1intro.pdf - CS225 Data Structures and Software Engineering Introduction to C Jason Zych c 2001 1999 Jason Zych 2 Chapter 1 Introduction to C 1.1 Why C

1intro.pdf - CS225 Data Structures and Software Engineering...

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CS225 : Data Structures and Software Engineering Introduction to C++ Jason Zych
c 2001, 1999 Jason Zych 2
Chapter 1 Introduction to C++ 1.1 Why C++? In this class, the data structures you learn will be taught from a general viewpoint, and the lessons you learn will be applicable regardless of the particular programming language you use. However, we do want to give you actual programming practice with these ideas as well, and in order to do that, we need to choose some language to use. So, why C++ and not Java? Well, there are three reasons: 1. First, independent of any particular language merits, knowing C++ will be helpful for you in the future just as knowing Java will be helpful for you in the future. At the completion of the first two software courses – CS125 and CS225 – you will know the two most widely used “new” languages and will be prepared to use either language in future courses and research, and also in industry work (whether job or internship). From that point of view, knowing only Java after the first two software courses would not be as beneficial for you. In addition, C++ is more or less a subset of an older language, C. Certain things you can do in C still can be done in C++, but they tend to go unused in favor of new features. However, the basics are still the same, and since a great deal of today’s legacy code is written in C, if you have a project in the future that requires you to know C, you already have a significant head start. So, before we even get into the “learn C++ for what the language itself can teach you” arguments, the case can be made that knowing C++ will likely be quite helpful for you in the future simply due to its usage in much software in the real world. 2. Second, and more importantly, there are features and concepts that are in C++ and not in Java, or that are similar to those in Java but implemented differently, and it is helpful to be familiar with those ideas. In particular, the concept of pointers – an idea not present in Java – carries with it a large number of other concepts that need to be learned, not the least of which is a solid idea of what is really going on in the computer’s memory as your program compiles and runs. This is an idea that can be glossed over in Java due to Java’s high level of abstraction. C++ has a slightly lower level of abstraction in many cases – you can program in a high-level of abstraction, but you can also explore more details in an effort to optimize your software. Learning these ideas will give you a better understanding of the interface between programs, compilers, and memory, and therefore will serve as a nice introduction to future courses, where you will be exploring machine architecture and 3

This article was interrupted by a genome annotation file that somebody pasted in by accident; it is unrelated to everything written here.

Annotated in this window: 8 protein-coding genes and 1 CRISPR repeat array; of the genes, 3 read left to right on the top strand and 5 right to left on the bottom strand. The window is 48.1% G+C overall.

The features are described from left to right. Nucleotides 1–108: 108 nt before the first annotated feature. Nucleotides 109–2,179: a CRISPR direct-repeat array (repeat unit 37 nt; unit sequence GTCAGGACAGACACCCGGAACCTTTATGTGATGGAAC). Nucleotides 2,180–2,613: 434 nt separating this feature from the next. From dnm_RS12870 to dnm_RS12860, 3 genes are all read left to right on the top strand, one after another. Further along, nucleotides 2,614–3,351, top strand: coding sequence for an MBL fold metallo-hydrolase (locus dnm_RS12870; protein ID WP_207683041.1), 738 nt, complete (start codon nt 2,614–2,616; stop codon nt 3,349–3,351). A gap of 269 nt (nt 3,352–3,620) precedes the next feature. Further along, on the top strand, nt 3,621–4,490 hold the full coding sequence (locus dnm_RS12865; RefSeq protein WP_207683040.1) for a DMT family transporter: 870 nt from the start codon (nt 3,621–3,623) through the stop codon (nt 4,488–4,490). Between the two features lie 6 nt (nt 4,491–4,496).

compilers in greater detail. Further, with every language you learn, the next language becomes easier to learn, and so learning the differences between C++ and Java will not only mean you know C++ for its sake, but it will help build the ability to learn new languages and ideas quickly, which is a skill that is useful in coursework, research, and industry alike.

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